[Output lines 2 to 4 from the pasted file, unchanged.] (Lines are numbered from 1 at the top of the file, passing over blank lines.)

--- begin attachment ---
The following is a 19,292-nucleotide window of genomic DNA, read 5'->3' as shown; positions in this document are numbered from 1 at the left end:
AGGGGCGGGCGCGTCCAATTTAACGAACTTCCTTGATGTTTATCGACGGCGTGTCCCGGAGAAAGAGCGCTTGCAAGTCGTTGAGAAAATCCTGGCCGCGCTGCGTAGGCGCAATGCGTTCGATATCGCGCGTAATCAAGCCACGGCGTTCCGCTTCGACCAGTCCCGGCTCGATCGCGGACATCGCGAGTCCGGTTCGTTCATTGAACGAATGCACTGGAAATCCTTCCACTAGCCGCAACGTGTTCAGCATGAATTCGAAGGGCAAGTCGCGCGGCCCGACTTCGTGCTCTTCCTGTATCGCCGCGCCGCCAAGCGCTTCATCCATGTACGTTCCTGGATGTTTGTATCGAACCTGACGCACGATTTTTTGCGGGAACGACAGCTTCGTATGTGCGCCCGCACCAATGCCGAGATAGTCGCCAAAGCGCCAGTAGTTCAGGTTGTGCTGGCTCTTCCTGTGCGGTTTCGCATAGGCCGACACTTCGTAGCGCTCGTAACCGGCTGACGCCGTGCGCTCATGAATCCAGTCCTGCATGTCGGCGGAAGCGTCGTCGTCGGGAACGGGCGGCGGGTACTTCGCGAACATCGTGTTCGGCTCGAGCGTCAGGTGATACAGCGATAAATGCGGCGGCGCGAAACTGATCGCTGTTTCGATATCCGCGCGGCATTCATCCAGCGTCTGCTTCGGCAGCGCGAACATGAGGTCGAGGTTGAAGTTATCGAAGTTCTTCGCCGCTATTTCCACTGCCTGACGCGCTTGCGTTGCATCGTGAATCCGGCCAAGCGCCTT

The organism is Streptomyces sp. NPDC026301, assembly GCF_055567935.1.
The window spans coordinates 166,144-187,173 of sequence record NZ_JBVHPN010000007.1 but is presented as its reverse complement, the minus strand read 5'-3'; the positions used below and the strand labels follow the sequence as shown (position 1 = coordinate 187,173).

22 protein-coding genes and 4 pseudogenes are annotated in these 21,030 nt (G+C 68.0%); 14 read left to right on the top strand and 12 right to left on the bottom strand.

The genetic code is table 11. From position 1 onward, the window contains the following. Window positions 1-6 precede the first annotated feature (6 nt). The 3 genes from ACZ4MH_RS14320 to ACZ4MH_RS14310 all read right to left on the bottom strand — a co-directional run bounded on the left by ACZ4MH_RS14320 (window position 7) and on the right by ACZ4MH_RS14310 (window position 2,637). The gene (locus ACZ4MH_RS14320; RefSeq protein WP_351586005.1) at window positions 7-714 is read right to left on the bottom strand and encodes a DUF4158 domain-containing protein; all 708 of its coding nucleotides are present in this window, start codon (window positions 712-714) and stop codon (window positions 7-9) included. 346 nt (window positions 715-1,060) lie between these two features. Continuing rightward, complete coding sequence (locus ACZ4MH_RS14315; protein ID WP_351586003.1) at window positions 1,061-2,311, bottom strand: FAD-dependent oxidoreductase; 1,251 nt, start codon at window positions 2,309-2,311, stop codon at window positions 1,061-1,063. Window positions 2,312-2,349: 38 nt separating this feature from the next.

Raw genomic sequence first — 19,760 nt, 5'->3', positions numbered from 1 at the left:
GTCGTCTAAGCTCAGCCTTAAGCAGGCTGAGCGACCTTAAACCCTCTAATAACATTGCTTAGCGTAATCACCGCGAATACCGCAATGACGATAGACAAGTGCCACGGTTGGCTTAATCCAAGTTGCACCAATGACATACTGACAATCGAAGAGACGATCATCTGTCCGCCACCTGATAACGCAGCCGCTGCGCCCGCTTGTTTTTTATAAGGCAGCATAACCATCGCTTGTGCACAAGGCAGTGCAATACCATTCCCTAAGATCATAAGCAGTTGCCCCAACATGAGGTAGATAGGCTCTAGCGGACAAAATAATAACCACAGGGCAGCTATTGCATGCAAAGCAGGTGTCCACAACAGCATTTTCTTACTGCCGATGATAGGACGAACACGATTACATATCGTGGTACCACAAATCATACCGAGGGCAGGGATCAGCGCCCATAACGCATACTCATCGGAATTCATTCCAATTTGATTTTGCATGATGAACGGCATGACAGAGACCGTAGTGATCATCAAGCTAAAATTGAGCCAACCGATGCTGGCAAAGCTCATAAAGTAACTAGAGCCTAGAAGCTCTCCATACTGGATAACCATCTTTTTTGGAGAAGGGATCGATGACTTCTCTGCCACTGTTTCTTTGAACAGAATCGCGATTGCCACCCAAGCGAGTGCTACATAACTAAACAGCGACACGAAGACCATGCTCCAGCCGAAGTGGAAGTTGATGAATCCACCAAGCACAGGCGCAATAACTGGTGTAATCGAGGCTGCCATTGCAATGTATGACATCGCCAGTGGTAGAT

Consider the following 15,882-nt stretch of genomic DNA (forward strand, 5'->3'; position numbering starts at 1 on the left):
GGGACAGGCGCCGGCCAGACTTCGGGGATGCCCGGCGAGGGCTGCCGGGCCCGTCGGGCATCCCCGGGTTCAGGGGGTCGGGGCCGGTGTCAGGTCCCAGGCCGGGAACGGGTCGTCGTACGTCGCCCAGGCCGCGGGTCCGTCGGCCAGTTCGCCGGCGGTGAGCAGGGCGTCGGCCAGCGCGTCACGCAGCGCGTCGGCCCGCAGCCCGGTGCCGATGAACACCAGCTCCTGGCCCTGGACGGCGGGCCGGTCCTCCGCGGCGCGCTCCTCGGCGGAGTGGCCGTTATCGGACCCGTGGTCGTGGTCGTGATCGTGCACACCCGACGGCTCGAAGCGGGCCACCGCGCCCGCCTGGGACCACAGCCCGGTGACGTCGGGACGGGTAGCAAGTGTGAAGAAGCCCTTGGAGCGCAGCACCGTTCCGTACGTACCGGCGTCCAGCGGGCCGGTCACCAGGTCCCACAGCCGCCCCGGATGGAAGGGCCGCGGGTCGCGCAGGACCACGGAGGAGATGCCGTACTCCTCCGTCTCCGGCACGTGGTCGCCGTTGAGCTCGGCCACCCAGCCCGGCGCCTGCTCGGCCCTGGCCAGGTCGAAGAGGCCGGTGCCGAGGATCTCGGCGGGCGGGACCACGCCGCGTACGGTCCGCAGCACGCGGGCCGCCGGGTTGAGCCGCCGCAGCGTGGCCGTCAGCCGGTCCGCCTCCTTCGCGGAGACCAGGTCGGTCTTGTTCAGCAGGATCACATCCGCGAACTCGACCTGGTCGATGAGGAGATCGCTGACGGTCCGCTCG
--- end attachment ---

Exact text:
AGGGGCGGGCGCGTCCAATTTAACGAACTTCCTTGATGTTTATCGACGGCGTGTCCCGGAGAAAGAGCGCTTGCAAGTCGTTGAGAAAATCCTGGCCGCGCTGCGTAGGCGCAATGCGTTCGATATCGCGCGTAATCAAGCCACGGCGTTCCGCTTCGACCAGTCCCGGCTCGATCGCGGACATCGCGAGTCCGGTTCGTTCATTGAACGAATGCACTGGAAATCCTTCCACTAGCCGCAACGTGTTCAGCATGAATTCGAAGGGCAAGTCGCGCGGCCCGACTTCGTGCTCTTCCTGTATCGCCGCGCCGCCAAGCGCTTCATCCATGTACGTTCCTGGATGTTTGTATCGAACCTGACGCACGATTTTTTGCGGGAACGACAGCTTCGTATGTGCGCCCGCACCAATGCCGAGATAGTCGCCAAAGCGCCAGTAGTTCAGGTTGTGCTGGCTCTTCCTGTGCGGTTTCGCATAGGCCGACACTTCGTAGCGCTCGTAACCGGCTGACGCCGTGCGCTCATGAATCCAGTCCTGCATGTCGGCGGAAGCGTCGTCGTCGGGAACGGGCGGCGGGTACTTCGCGAACATCGTGTTCGGCTCGAGCGTCAGGTGATACAGCGATAAATGCGGCGGCGCGAAACTGATCGCTGTTTCGATATCCGCGCGGCATTCATCCAGCGTCTGCTTCGGCAGCGCGAACATGAGGTCGAGGTTGAAGTTATCGAAGTTCTTCGCCGCTATTTCCACTGCCTGACGCGCTTGCGTTGCATCGTGAATCCGGCCAAGCGCCTT

The organism is Streptomyces sp. NPDC026301, assembly GCF_055567935.1.
The window spans coordinates 166,144-187,173 of sequence record NZ_JBVHPN010000007.1 but is presented as its reverse complement, the minus strand read 5'-3'; the positions used below and the strand labels follow the sequence as shown (position 1 = coordinate 187,173).